All three networks sent a reporter to the George Bush Library in Texas' College Station to listen to Republican Romney's address on religion: "Surrounded by the full trappings of a Presidential library with a Presidential introduction Mitt Romney tried very much to look Presidential," was how ABC's John Berman saw it. NBC's Ron Allen isolated one phrase as fundamental: "I believe that Jesus Christ is the son of God and the savior of mankind." Commented Allen: "Despite the soaring rhetoric and Presidential setting, Romney's speech was pure politics." His job was to persuade the "one in four GOP voters who say they will not vote for him because of his faith" to change their minds. "Romney used the word 'Mormon' only once and never once said 'The Church of Jesus Christ of Latter Day Saints' its official name."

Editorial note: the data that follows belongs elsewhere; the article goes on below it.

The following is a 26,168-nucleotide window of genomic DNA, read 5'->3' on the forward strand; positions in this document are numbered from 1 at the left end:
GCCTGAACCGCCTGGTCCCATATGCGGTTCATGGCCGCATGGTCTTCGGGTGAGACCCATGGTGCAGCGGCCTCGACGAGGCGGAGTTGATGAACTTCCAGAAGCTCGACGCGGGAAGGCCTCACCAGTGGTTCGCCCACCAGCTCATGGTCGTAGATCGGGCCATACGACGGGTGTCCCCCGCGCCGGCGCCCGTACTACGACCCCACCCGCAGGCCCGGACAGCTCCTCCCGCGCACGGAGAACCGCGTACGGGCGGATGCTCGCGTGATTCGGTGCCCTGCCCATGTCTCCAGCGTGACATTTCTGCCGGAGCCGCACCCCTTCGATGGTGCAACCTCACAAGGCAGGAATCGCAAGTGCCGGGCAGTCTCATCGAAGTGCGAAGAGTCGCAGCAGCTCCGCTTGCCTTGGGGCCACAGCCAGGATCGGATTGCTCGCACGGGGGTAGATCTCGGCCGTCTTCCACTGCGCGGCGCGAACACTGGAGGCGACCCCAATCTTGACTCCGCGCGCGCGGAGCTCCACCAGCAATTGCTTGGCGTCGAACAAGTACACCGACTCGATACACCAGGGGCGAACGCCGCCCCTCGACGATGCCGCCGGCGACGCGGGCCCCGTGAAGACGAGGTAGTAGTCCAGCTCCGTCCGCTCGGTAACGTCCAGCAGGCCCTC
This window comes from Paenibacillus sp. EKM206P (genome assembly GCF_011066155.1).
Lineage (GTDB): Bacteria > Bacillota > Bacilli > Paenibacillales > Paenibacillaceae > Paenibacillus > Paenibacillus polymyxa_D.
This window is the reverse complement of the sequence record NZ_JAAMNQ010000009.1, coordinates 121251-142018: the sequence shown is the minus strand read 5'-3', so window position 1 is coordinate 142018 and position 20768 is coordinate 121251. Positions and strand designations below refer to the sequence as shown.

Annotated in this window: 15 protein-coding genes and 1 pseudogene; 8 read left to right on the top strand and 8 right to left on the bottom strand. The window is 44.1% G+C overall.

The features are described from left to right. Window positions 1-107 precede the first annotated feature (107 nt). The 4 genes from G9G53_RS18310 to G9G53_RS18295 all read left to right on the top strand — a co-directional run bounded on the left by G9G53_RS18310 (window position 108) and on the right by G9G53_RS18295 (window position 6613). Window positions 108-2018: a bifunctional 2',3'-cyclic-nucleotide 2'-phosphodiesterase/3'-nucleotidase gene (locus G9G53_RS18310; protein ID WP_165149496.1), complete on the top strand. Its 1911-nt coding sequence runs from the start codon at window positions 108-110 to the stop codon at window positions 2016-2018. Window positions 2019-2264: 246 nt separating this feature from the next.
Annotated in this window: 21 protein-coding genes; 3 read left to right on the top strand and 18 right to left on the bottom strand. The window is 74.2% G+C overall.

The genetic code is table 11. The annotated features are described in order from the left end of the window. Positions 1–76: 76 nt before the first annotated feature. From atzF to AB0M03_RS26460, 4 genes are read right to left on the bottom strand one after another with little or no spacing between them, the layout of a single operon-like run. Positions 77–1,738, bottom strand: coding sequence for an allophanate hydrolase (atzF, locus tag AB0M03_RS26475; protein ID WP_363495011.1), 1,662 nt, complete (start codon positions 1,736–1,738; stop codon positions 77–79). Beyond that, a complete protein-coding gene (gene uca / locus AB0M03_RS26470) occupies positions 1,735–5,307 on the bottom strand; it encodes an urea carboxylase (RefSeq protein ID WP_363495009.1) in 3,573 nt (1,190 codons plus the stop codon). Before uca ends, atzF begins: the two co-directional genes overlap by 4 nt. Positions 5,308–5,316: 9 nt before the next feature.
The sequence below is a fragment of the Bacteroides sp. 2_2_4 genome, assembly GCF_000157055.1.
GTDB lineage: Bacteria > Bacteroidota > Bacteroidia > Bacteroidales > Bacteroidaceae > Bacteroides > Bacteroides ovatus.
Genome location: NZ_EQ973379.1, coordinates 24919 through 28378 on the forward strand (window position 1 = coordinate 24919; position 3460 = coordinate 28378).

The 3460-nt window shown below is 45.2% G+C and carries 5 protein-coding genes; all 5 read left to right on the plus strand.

CBS' Bill Whitaker called Romney's speech "heavy on America's history of religious tolerance but light on his Mormon beliefs." Whitaker likened it to John Kennedy's 1960 speech in which the Democratic Presidential nominee explained the role of his Roman Catholic faith to his non-coreligionists. NBC's analysis by Tim Russert, anchor of Meet the Press, took the opposite view: "What Kennedy did was deemphasize religion" whereas, for Russert, Romney's key soundbite was "freedom requires religion." Surely, Russert wondered, "people who are not part of an organized religion can also participate fully in American democracy?"
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